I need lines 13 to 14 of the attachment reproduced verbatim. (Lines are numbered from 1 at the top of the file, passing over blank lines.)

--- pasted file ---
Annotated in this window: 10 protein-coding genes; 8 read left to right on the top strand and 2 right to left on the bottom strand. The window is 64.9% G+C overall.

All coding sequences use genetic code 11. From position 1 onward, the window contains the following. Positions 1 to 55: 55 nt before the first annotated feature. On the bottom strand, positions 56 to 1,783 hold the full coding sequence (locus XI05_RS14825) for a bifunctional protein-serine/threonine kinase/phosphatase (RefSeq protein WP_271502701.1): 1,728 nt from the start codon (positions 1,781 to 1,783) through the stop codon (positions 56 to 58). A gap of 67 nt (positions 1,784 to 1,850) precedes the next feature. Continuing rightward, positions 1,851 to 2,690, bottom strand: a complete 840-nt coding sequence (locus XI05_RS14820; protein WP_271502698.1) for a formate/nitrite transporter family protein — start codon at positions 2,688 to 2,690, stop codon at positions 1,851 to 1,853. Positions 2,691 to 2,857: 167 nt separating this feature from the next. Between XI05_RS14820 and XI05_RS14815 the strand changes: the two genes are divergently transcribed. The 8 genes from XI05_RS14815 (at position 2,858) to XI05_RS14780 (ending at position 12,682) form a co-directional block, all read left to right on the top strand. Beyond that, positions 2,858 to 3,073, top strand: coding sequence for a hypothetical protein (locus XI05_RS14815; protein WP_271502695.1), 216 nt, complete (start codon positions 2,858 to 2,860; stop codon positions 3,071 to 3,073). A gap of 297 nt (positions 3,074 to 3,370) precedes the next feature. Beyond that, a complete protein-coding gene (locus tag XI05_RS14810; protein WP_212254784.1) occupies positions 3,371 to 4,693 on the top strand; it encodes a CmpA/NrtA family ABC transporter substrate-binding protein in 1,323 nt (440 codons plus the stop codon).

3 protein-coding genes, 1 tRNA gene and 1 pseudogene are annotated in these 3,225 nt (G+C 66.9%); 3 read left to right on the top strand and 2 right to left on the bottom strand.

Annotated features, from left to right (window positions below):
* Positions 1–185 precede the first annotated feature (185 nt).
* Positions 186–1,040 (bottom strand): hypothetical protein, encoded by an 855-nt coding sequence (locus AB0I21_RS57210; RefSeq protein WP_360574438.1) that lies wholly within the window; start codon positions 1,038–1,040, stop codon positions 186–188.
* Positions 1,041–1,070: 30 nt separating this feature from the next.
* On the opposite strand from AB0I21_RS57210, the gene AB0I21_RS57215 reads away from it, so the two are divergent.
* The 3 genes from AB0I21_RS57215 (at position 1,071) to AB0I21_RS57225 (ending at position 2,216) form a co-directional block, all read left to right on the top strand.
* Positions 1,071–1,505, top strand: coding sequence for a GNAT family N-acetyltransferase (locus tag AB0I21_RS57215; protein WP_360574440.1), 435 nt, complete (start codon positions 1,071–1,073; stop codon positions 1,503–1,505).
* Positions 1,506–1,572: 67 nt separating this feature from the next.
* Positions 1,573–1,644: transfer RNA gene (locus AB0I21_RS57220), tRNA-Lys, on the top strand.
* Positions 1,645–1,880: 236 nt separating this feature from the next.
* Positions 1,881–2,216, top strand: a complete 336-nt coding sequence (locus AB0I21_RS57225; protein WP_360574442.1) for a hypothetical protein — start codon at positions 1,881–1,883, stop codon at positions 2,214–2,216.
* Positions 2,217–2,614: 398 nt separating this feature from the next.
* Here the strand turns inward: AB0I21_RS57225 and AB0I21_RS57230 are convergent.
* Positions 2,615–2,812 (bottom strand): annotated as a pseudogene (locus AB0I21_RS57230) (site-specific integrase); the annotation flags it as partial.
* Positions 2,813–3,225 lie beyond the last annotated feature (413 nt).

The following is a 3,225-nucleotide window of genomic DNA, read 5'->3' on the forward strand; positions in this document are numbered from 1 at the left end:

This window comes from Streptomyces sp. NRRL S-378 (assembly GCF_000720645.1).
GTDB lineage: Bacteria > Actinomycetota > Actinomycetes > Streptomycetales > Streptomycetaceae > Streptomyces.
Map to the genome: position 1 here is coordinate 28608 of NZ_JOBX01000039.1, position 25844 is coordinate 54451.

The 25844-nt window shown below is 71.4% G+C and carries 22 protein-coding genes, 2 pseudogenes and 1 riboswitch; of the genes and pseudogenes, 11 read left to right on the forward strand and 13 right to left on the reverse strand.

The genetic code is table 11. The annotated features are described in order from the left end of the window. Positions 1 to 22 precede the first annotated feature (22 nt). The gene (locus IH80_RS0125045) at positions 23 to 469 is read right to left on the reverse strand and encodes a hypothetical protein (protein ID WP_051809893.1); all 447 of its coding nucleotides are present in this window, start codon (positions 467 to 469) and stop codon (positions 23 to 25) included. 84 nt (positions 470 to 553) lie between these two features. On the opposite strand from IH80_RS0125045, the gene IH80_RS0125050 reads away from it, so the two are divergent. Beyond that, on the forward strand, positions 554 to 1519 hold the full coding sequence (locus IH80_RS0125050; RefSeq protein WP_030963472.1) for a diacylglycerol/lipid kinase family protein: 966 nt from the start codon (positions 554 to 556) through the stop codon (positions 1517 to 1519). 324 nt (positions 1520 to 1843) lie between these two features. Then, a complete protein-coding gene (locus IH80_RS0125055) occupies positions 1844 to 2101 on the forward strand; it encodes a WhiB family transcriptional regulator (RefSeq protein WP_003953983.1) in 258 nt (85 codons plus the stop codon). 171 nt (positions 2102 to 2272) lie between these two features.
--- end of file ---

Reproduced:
* Positions 1,645–1,880: 236 nt separating this feature from the next.
* Positions 1,881–2,216, top strand: a complete 336-nt coding sequence (locus AB0I21_RS57225; protein WP_360574442.1) for a hypothetical protein — start codon at positions 1,881–1,883, stop codon at positions 2,214–2,216.